While it would be as foolish to attribute a Germanic origin to the modern French language and culture as it would to attribute the same to modern Spain or Italy, ie. the Goths, it is nevertheless a glaringly evident fact that it is after the Germanic tribes collectively known as the Franks that the modern Frenchman references both himself and his language.
Like all of the Germanic peoples, the roots of those tribes that would grow into the Franks extends back to the seashores of southern Scandinavia, the culture of the Nordic Bronze Age, and the Proto-Germanic language. As we first find them on the stage of (Graeco-Roman) history though — following the period of Germanic migration that marked the beginnings of the European Iron Age, and carried Germanic culture to the area of what is now Germany — the Frankish tribes were settled in the region of the Lower and Middle Rhine River.
In the 1st century, the Roman historian Tacitus mentioned the “Ancient Hymns” of the Germanic peoples, which celebrated their divine origins as a people from the god Mannus (Man, Human; cognate to the Indic Manu), and grouped the greater Germanic peoples into three branches; only two of which we need concern ourselves with. Each of these branches was named for one of the exceptional sons of Mannus. Thus, those tribes that lived along the seashore were called Ingvaeones after the man-god Ingui (Old Norse – Yngvi, aka. FreyR), while those that occupied the interior were called Irminones after the man-god Irmin (Old Norse – Jormun, aka. Odhinn).
The Franks themselves included two such tribes; the Ingvaeonic Salians at the Rhine delta and the Irminonic Ruparians who lived to the east of the Salii along the Rhine. They spoke Old Franconian, or some local variation of, itself a West Germanic tongue, and the ancestor of, not Modern French by any means, but the modern Franconian languages.
It was the aetheling (royal) house of the Salians, the Merovingians, that the Franks were at last united under. And the myth of the birth of Merovech, who gave his name to the line, shows off their Ingvaeonic origins quite tellingly. It relates of how a Salian Queen, the wife of King Chlodio, was sitting on the seashore one day, when a great bull emerged from the surf and engendered Merovech on her. This legend differs only in the aesthetic details to the founding of the Scylding house of Denmark by Scyld Sceafing; who was found as a baby in a shield-boat that had been set adrift in the sea, but in either case the new king is for all intents and purposes “born of the sea”; not unlike Ing himself in the Old English Rune Poem! In the Old English poem Beowulf, the Danes were called the “friends of Ingui”, while Ingui’s enduring link to kingship can be gleaned in the genealogy of the Anglo-Saxon kings of Bernicia and most poignantly in the old aetheling house of Sweden, who were called the Ynglings (Offspring of Ingui) in explicit reference to Yngvi-FreyR (see the Ynglinga saga of the Heimskringla).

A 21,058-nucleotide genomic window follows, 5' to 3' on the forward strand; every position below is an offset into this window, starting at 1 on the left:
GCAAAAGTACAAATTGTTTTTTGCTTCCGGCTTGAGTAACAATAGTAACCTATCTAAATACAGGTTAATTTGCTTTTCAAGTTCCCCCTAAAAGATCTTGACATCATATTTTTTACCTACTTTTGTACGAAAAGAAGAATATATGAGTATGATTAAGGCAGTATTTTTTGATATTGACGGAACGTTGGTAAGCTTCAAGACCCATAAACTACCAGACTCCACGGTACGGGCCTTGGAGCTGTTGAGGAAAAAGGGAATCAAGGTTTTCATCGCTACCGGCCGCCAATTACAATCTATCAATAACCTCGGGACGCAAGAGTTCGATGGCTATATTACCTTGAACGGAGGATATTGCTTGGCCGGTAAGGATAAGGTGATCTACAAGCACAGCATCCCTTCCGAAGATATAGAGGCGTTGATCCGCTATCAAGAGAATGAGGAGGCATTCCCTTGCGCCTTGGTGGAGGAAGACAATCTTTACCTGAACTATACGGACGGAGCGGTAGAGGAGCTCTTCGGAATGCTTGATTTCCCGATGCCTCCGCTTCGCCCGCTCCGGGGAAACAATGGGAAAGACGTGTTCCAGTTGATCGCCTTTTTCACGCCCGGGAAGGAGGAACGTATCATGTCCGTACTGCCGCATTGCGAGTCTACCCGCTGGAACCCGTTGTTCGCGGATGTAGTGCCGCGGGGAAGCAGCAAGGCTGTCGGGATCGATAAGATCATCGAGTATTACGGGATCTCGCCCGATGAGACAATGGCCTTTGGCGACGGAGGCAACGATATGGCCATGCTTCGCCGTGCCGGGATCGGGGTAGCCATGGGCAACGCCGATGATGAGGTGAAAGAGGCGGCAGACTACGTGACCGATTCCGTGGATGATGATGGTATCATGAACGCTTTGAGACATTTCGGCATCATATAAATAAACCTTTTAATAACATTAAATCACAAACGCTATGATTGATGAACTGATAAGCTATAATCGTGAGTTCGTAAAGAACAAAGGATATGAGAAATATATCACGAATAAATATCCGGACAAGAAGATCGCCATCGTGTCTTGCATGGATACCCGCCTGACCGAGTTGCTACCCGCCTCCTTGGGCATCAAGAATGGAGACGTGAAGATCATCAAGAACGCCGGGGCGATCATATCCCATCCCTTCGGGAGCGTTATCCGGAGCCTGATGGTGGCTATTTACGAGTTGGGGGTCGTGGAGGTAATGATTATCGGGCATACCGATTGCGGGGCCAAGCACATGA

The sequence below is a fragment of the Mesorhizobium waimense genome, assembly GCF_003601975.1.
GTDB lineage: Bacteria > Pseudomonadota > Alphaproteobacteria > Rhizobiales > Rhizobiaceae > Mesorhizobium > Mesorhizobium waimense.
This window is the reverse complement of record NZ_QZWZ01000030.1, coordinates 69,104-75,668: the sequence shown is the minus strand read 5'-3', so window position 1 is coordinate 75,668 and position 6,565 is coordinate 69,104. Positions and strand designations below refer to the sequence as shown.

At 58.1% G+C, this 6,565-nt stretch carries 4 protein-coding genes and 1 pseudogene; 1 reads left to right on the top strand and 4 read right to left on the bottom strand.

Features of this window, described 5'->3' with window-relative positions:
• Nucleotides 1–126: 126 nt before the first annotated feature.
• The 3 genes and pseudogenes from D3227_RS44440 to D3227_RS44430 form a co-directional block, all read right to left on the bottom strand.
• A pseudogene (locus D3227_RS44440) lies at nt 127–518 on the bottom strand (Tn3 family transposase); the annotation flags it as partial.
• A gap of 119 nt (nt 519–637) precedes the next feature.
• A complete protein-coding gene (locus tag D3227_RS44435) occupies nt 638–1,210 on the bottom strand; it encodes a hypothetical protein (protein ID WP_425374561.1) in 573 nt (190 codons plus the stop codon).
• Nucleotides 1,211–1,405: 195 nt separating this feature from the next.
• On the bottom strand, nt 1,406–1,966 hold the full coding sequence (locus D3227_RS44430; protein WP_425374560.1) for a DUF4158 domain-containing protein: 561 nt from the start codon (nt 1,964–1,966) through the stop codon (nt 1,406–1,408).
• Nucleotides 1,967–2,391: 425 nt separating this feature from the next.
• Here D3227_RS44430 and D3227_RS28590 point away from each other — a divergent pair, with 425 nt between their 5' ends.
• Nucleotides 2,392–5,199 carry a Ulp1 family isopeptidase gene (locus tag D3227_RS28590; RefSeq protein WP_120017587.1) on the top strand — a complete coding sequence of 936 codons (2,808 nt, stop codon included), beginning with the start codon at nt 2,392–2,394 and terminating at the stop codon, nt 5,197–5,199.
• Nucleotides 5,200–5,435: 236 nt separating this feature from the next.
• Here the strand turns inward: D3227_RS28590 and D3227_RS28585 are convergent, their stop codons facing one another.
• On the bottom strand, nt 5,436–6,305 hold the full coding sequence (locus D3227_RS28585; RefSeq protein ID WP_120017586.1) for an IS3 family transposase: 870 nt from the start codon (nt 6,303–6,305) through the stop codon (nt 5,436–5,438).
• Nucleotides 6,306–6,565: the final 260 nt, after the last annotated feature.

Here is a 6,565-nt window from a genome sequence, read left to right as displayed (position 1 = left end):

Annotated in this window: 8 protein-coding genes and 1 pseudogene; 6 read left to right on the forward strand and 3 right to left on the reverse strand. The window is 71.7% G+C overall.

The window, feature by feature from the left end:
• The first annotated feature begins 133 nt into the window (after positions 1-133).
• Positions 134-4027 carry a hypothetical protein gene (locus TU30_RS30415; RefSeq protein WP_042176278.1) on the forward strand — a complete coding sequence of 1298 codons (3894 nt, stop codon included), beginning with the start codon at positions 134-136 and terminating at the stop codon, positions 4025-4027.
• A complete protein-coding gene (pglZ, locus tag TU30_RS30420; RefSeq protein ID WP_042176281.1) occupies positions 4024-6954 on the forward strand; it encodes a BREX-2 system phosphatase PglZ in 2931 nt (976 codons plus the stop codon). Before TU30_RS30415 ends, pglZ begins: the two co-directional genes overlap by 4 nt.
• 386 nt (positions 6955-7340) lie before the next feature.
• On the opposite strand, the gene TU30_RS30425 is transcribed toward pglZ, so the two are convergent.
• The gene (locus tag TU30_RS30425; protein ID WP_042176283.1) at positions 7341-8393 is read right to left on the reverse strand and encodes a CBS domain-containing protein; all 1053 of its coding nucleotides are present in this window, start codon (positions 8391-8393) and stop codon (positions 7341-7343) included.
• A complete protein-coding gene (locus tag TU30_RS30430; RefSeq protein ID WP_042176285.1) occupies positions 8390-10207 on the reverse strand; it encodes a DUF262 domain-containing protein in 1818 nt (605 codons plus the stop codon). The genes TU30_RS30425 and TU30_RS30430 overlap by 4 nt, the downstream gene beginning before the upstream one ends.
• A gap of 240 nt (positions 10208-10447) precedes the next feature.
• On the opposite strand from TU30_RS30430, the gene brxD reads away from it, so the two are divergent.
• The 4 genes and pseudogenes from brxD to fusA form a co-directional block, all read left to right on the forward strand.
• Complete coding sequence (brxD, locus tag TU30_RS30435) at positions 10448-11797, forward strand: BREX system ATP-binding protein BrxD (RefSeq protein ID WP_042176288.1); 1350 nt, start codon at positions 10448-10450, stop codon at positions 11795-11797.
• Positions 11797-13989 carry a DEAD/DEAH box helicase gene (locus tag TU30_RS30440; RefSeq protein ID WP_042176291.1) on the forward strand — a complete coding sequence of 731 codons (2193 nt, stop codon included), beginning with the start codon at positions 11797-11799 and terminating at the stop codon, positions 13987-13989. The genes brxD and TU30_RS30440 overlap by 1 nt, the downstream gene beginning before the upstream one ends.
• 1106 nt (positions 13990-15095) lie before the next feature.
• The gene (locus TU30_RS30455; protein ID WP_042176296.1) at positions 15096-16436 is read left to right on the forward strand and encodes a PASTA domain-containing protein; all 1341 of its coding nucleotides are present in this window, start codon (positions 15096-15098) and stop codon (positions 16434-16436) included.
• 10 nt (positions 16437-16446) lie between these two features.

I believe it was Gregory of Tours (or Einhard???) who mocked the Merovingian custom of travelling to the annual assembly in a wagon drawn by two cows. But what Gregory took to be a peasant mode of travel does in fact have it’s roots in the wagon processions of Ingui and “Nerthus” — if indeed they are different deities; which is doubtful — in which an image of the god was carried “throughout the land” in a cow drawn wagon for the sake bringing peace and prosperity to the folk. Far from travelling like peasants, the Merovingians traveled like gods!